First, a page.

Whilst it’s known as a city with a buzzing nightlife scene, Hong Kong also has plenty to offer those looking to escape, rejuvenate and relax. Read our top picks of things to do in Hong Kong.
Whether you’re keen for a break from the more hectic side of Hong Kong living, bored of weekends spent barhopping or hunting for something different to do with your friends, Hong Kong has many unique experiences on offer that are good for the soul – and offer a bit of a reset. Browse our list of the best.
For the energetic
It might be known as an urban jungle, but almost 75% of Hong Kong’s territory is green, giving those bursting with energy endless options for hikes, trails and activities that take in stunning views and more than their fair share of mountains to test your mettle. Here are our top picks to get you up and going.
Despite being one of the busiest metropolises, Hong Kong is surrounded by mountains and country parks which offer some truly fantastic hikes.
Insider Tip: Always check the weather for visibility and make sure you bring plenty of water with you – hiking in Hong Kong can get quite sweaty and deceptively hot.
Tai Mo Shan
Gaining its notoriety from being the tallest peak in Hong Kong at 957m, Tai Mo Shan translates to literally ‘foggy mountain.’ Come here on a clear day, though, and expect incredible and panoramic views stretching as far as the eye can see.
How to get there: Tsuen Wan MTR then Bus 51 to Country Park Station
One of the most iconic hikes in Hong Kong, Dragon’s Back takes you along picturesque mountain ridges and offers an incredible view of the sea below. Grab a locally brewed Big Wave Bay beer and chill on the beach at the end.
How to get there: Shau Kei Wan MTR then Bus 9 to To Tei Wan
Looking for untouched landscapes, lively wildlife, panoramic views, iconic waterfalls or geologically unique red beaches? Plover Cove has it all in one.
How to get there: Tai Po Market MTR then Bus 20R to Wu Kau Tang
#2 Biking along Tolo Harbour
If moving on foot isn’t your thing, then biking along the coast at Tolo Harbour is a great day out for exploring, running at anywhere from an hour to two hours each way, depending on how far you want to venture. Rent bikes on the promenade just outside Sha Tin MTR station for around HKD 50 for the entire day and get going.
How to get there: Sha Tin MTR then walk towards the channel
Insider Tip: Watch out for the local ParknShop (about 15 minutes away from the start) to stock up on snacks and drinks for the day, and make sure you bring a packed lunch as there isn’t much along the way!
#3 Visit a trampoline park
Bursting with energy? Head to HK’s favourite trampoline park Ryze for an indoor playground for kids and adults that has everything from Tarzan swings into pits of foam blocks, an entire floor of trampolines, plus slides and challenges with prizes to keep you busy – and exhausted! Prices start at HKD 150 for a 1-hour adult ticket.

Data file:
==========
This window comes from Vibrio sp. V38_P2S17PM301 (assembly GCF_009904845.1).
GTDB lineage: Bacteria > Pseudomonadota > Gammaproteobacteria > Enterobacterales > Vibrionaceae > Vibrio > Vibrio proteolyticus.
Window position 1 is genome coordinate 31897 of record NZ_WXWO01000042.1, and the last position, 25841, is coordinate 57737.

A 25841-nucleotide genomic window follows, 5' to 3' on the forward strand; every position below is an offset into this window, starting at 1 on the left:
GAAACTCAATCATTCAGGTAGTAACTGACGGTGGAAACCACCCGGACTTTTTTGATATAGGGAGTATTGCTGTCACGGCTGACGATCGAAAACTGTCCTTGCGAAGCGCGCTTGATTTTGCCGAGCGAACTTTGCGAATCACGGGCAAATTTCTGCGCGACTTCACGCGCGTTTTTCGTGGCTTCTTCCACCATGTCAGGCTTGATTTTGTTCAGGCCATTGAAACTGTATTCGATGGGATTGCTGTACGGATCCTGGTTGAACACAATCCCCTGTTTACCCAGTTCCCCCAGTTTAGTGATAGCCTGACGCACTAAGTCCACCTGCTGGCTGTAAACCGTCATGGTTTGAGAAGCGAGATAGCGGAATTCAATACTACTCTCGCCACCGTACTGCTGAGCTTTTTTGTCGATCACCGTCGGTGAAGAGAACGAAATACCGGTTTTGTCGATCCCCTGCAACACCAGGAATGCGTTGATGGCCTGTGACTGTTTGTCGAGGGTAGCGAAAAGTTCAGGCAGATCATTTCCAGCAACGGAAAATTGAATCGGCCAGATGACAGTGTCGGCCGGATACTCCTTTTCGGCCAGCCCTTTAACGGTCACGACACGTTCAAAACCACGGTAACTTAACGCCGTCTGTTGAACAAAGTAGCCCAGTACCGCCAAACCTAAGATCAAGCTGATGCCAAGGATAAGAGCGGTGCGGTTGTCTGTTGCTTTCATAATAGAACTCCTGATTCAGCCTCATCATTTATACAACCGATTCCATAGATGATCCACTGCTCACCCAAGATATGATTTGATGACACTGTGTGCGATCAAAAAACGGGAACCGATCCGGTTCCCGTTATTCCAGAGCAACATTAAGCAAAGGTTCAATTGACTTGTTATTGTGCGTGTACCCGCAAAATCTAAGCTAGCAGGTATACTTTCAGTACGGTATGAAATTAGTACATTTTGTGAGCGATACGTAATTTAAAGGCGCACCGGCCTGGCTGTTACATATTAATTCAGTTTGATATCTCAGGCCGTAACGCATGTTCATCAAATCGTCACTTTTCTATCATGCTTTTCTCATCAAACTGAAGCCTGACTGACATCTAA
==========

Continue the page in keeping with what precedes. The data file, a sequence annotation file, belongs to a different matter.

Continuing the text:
How to get there: 3/F, Kodak House 1, 321 Java Road, Quarry Bay
Insider Tip: Remember to bring a pair of socks or you’ll have to buy some when you arrive.
#4 Play some Wargames
For a competitive edge, take your friends to a wargame match. The next stage up from paintballing, it’s a fun and engaging activity for people of any skill level. DGW Wargame is by far the best place to get your fix with a price of HKD 180 for four hours, and a further HKD 80 if you need to rent equipment.
How to get there: G/F Po Lung Center, 11 Wang Chiu Road, Kowloon Bay
Insider Tip: If you go with a big group, they offer discounted rates.
#5 Trap yourself in an escape room
In what is probably one of the best ways to test a friendship, head to LOST in Causeway Bay for a truly unique games experience. Enter their maze of locked rooms, relying on teamwork to solve puzzles, clues and riddles to secure your exit in a battle of wits and patience!
How to get there: 1/F, 1-3 Pak Sha Road, Causeway Bay
Insider Tip: You won’t be going anywhere without some solid teamwork.
Redefining the boundaries of reality with their thrilling and immersive escape room experiences, Sandbox VR takes the escape room experience one step further, using Hollywood motion capture cameras, 3D precision body trackers, custom hardware and haptic suits to create the most unique memories for you and your loved ones. From surviving the terrifying, undead zombie horde as they reach out and touch you to defending the futuristic city of New Hong Kong as humanity’s last line of defence from an alien invasion, this is the place to go for an out-of-the-box experience that’s one for the books.
How to get there: 4/F, Tern Plaza, 5 Cameron Rd, Tsim Sha Tsui
Insider Tip: Sandbox VR’s facilities require a minimum of two and have a maximum of six guests at a time in a single room.
For the snap-happy crowd
Whether you’re wandering the packed alleyways of Causeway Bay, marvelling at the metropolis on the harbour or seeking out a taste of time gone by, tucked away amidst the chaos, Hong Kong has so much to offer any photographer in town.
#6 Mong Kok, Fa Yuen Street
Sometimes one of the best ways to explore Hong Kong is by bringing your camera and just wandering around. This overpass looking down onto Mong Kok Road gives unique top-down views over some picturesque streets of classic Hong Kong.
How to get there: Exit B3 from Mong Kok MTR and the overpass is just on your left
Insider Tip: Don’t go on Sundays as this overpass gets mobbed with people having weekend picnics.
#7 Tsim Sha Tsui
The TST seafront is one of the classic photography spots in Hong Kong, giving panoramic views of the island’s skyline. There’s also the nearby Star ferry and Clock Tower, as well as the recently reopened Avenue of Stars here.